Opinion | Our Secret Weapon Against Putin Isn’t So Secret

The government has closed down the few remaining independent newspapers such as Novaya Gazeta and the Moscow Times. President Vladimir Putin signed a law that calls for sentences of up to 15 years in prison for people who distribute “false news” about the Russian military. CNN, Bloomberg, CBS, the Canadian Broadcasting Corporation and German ARD and ZDF have suspended reporting from inside Russia in response. Russia has shut down social media platforms like Facebook and Instagram that some Russians used to access news.

It might seem like Russians have been shut off from all information except Putin-controlled state media — but they haven’t. The West has a lot of practice breaking through the wall of silence the Kremlin has re-erected. To win the information war, we need to revamp the tools we already have in our information war arsenal.

Those include Western news services that broadcast into Russia via a range of technologies. The BBC World Service’s Russian broadcasts have played an important role, as have the Russian language services of Germany and France. But perhaps the most important and effective services are the Voice of America (which was created in 1942 to combat German propaganda) and Radio Free Europe/Radio Liberty (which was created to combat Soviet propaganda during the Cold War). Both are produced by the United States Agency for Global Media. As a group, these US-funded journalists reach a weekly audience of about 400 million people in 62 languages.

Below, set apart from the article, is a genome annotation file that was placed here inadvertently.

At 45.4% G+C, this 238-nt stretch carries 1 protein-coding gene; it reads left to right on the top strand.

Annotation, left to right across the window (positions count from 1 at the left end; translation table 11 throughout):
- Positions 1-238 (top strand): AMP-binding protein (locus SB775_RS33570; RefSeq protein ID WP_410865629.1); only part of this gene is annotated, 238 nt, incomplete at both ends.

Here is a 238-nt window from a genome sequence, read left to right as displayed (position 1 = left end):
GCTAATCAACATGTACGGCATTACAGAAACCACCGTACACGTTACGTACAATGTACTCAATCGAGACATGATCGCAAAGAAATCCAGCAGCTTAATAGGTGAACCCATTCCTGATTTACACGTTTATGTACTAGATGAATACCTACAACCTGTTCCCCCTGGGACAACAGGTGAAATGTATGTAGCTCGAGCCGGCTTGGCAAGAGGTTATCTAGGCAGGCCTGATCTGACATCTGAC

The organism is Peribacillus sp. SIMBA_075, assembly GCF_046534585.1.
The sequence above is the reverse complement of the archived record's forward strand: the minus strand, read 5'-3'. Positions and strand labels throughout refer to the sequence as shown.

Since the onset of the Russian invasion of Ukraine, both VOA and RFE/RL have recorded record-breaking traffic despite efforts by the Russian government to block access to their programs. Independent digital analytics reports have verified that there have already been more than 1 billion video views of their Russian language content.

Between Feb. 24 and March 3, for instance, videos produced by Current Time, a Russian-language news channel produced jointly by RFE/RL and VOA, were viewed more than 240 million times across digital platforms, and the network’s YouTube channel grew to exceed 2 million subscribers. VOA’s Russian Service reported nearly 17 million video views on social platforms, a 159 percent increase from the week before, while website traffic soared by 146 percent. From Feb. 24 to March 1, audiences viewed RFE/RL videos 436 million times on Facebook, 305 million times on YouTube, and 83 million times on Instagram — increases of 265 percent, 406 percent and 185 percent, respectively, over the previous week. In addition, since the invasion, demand for Current Time content has increased dramatically among broadcast partners in Ukraine, Moldova, Latvia, Estonia and Bulgaria, and in Russia itself. More than 260 affiliates now distribute Current Time stories.